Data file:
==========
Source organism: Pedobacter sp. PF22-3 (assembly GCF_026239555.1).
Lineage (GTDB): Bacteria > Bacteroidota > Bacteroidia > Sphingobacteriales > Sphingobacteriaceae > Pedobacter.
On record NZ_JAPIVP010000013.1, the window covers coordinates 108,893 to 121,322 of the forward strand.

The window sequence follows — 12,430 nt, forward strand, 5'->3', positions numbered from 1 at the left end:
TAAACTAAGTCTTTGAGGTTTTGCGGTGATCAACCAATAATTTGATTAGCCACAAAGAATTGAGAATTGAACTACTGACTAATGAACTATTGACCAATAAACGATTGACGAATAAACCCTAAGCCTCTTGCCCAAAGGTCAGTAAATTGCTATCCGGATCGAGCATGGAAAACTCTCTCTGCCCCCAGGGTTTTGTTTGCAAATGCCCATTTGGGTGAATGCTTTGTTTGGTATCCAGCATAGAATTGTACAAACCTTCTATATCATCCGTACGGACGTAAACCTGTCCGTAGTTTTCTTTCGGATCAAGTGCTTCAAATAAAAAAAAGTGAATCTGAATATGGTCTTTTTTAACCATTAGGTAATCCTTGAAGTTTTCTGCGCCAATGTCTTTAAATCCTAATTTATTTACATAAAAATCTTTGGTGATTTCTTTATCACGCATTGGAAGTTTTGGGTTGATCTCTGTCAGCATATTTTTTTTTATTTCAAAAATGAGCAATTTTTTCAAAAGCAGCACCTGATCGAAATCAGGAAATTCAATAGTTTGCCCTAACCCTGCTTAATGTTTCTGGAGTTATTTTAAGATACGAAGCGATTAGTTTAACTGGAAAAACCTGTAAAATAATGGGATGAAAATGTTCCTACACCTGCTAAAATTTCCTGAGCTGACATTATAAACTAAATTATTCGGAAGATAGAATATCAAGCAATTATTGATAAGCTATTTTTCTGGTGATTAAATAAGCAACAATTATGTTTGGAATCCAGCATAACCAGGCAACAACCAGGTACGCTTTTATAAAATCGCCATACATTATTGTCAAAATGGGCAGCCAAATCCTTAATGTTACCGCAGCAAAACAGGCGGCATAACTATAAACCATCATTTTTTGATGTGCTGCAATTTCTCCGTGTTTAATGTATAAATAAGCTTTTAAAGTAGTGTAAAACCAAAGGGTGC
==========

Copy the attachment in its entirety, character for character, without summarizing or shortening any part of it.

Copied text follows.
Source organism: Pedobacter sp. PF22-3 (assembly GCF_026239555.1).
Lineage (GTDB): Bacteria > Bacteroidota > Bacteroidia > Sphingobacteriales > Sphingobacteriaceae > Pedobacter.
On record NZ_JAPIVP010000013.1, the window covers coordinates 108,893 to 121,322 of the forward strand.

The window sequence follows — 12,430 nt, forward strand, 5'->3', positions numbered from 1 at the left end:
TAAACTAAGTCTTTGAGGTTTTGCGGTGATCAACCAATAATTTGATTAGCCACAAAGAATTGAGAATTGAACTACTGACTAATGAACTATTGACCAATAAACGATTGACGAATAAACCCTAAGCCTCTTGCCCAAAGGTCAGTAAATTGCTATCCGGATCGAGCATGGAAAACTCTCTCTGCCCCCAGGGTTTTGTTTGCAAATGCCCATTTGGGTGAATGCTTTGTTTGGTATCCAGCATAGAATTGTACAAACCTTCTATATCATCCGTACGGACGTAAACCTGTCCGTAGTTTTCTTTCGGATCAAGTGCTTCAAATAAAAAAAAGTGAATCTGAATATGGTCTTTTTTAACCATTAGGTAATCCTTGAAGTTTTCTGCGCCAATGTCTTTAAATCCTAATTTATTTACATAAAAATCTTTGGTGATTTCTTTATCACGCATTGGAAGTTTTGGGTTGATCTCTGTCAGCATATTTTTTTTTATTTCAAAAATGAGCAATTTTTTCAAAAGCAGCACCTGATCGAAATCAGGAAATTCAATAGTTTGCCCTAACCCTGCTTAATGTTTCTGGAGTTATTTTAAGATACGAAGCGATTAGTTTAACTGGAAAAACCTGTAAAATAATGGGATGAAAATGTTCCTACACCTGCTAAAATTTCCTGAGCTGACATTATAAACTAAATTATTCGGAAGATAGAATATCAAGCAATTATTGATAAGCTATTTTTCTGGTGATTAAATAAGCAACAATTATGTTTGGAATCCAGCATAACCAGGCAACAACCAGGTACGCTTTTATAAAATCGCCATACATTATTGTCAAAATGGGCAGCCAAATCCTTAATGTTACCGCAGCAAAACAGGCGGCATAACTATAAACCATCATTTTTTGATGTGCTGCAATTTCTCCGTGTTTAATGTATAAATAAGCTTTTAAAGTAGTGTAAAACCAAAGGGTGC